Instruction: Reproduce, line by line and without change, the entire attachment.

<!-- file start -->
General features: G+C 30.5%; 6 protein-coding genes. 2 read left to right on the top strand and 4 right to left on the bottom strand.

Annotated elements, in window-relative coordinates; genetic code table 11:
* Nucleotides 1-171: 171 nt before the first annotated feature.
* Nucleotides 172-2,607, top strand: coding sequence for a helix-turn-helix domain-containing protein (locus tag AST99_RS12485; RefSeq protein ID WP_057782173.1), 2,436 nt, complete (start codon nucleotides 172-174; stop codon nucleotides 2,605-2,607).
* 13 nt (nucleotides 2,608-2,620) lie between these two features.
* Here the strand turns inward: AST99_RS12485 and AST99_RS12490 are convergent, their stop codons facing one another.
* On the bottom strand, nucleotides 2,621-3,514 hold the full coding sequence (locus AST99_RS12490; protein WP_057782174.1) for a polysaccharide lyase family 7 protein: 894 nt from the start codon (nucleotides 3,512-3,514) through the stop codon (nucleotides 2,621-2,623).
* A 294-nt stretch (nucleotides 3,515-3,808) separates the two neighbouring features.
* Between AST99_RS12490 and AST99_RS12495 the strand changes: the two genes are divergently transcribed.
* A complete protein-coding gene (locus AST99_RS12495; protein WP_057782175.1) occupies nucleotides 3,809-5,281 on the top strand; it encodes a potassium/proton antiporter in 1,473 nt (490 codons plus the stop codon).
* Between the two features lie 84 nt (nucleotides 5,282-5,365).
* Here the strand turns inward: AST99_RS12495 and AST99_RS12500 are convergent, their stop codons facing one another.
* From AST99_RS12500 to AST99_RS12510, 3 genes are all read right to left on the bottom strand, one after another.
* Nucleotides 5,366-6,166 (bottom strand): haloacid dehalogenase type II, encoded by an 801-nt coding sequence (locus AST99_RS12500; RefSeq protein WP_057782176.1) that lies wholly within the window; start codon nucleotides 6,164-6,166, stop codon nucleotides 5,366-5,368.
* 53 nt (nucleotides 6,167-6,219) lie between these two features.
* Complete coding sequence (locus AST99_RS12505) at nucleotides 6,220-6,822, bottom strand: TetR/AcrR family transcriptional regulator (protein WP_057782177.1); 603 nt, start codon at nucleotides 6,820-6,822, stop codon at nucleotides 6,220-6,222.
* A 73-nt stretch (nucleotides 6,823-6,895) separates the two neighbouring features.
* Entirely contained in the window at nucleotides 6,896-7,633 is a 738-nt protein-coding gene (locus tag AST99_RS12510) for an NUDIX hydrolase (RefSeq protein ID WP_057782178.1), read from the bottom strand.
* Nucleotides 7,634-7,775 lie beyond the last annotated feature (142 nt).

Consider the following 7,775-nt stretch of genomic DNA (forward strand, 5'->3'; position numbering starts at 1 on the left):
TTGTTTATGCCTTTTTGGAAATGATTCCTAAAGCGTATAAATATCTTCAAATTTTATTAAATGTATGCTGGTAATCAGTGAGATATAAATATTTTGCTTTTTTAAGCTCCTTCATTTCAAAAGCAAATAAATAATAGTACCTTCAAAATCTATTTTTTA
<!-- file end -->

General features: G+C 30.5%; 6 protein-coding genes. 2 read left to right on the top strand and 4 right to left on the bottom strand.

Annotated elements, in window-relative coordinates; genetic code table 11:
* Nucleotides 1-171: 171 nt before the first annotated feature.
* Nucleotides 172-2,607, top strand: coding sequence for a helix-turn-helix domain-containing protein (locus tag AST99_RS12485; RefSeq protein ID WP_057782173.1), 2,436 nt, complete (start codon nucleotides 172-174; stop codon nucleotides 2,605-2,607).
* 13 nt (nucleotides 2,608-2,620) lie between these two features.
* Here the strand turns inward: AST99_RS12485 and AST99_RS12490 are convergent, their stop codons facing one another.
* On the bottom strand, nucleotides 2,621-3,514 hold the full coding sequence (locus AST99_RS12490; protein WP_057782174.1) for a polysaccharide lyase family 7 protein: 894 nt from the start codon (nucleotides 3,512-3,514) through the stop codon (nucleotides 2,621-2,623).
* A 294-nt stretch (nucleotides 3,515-3,808) separates the two neighbouring features.
* Between AST99_RS12490 and AST99_RS12495 the strand changes: the two genes are divergently transcribed.
* A complete protein-coding gene (locus AST99_RS12495; protein WP_057782175.1) occupies nucleotides 3,809-5,281 on the top strand; it encodes a potassium/proton antiporter in 1,473 nt (490 codons plus the stop codon).
* Between the two features lie 84 nt (nucleotides 5,282-5,365).
* Here the strand turns inward: AST99_RS12495 and AST99_RS12500 are convergent, their stop codons facing one another.
* From AST99_RS12500 to AST99_RS12510, 3 genes are all read right to left on the bottom strand, one after another.
* Nucleotides 5,366-6,166 (bottom strand): haloacid dehalogenase type II, encoded by an 801-nt coding sequence (locus AST99_RS12500; RefSeq protein WP_057782176.1) that lies wholly within the window; start codon nucleotides 6,164-6,166, stop codon nucleotides 5,366-5,368.
* 53 nt (nucleotides 6,167-6,219) lie between these two features.
* Complete coding sequence (locus AST99_RS12505) at nucleotides 6,220-6,822, bottom strand: TetR/AcrR family transcriptional regulator (protein WP_057782177.1); 603 nt, start codon at nucleotides 6,820-6,822, stop codon at nucleotides 6,220-6,222.
* A 73-nt stretch (nucleotides 6,823-6,895) separates the two neighbouring features.
* Entirely contained in the window at nucleotides 6,896-7,633 is a 738-nt protein-coding gene (locus tag AST99_RS12510) for an NUDIX hydrolase (RefSeq protein ID WP_057782178.1), read from the bottom strand.
* Nucleotides 7,634-7,775 lie beyond the last annotated feature (142 nt).

Consider the following 7,775-nt stretch of genomic DNA (forward strand, 5'->3'; position numbering starts at 1 on the left):
TTGTTTATGCCTTTTTGGAAATGATTCCTAAAGCGTATAAATATCTTCAAATTTTATTAAATGTATGCTGGTAATCAGTGAGATATAAATATTTTGCTTTTTTAAGCTCCTTCATTTCAAAAGCAAATAAATAATAGTACCTTCAAAATCTATTTTTTA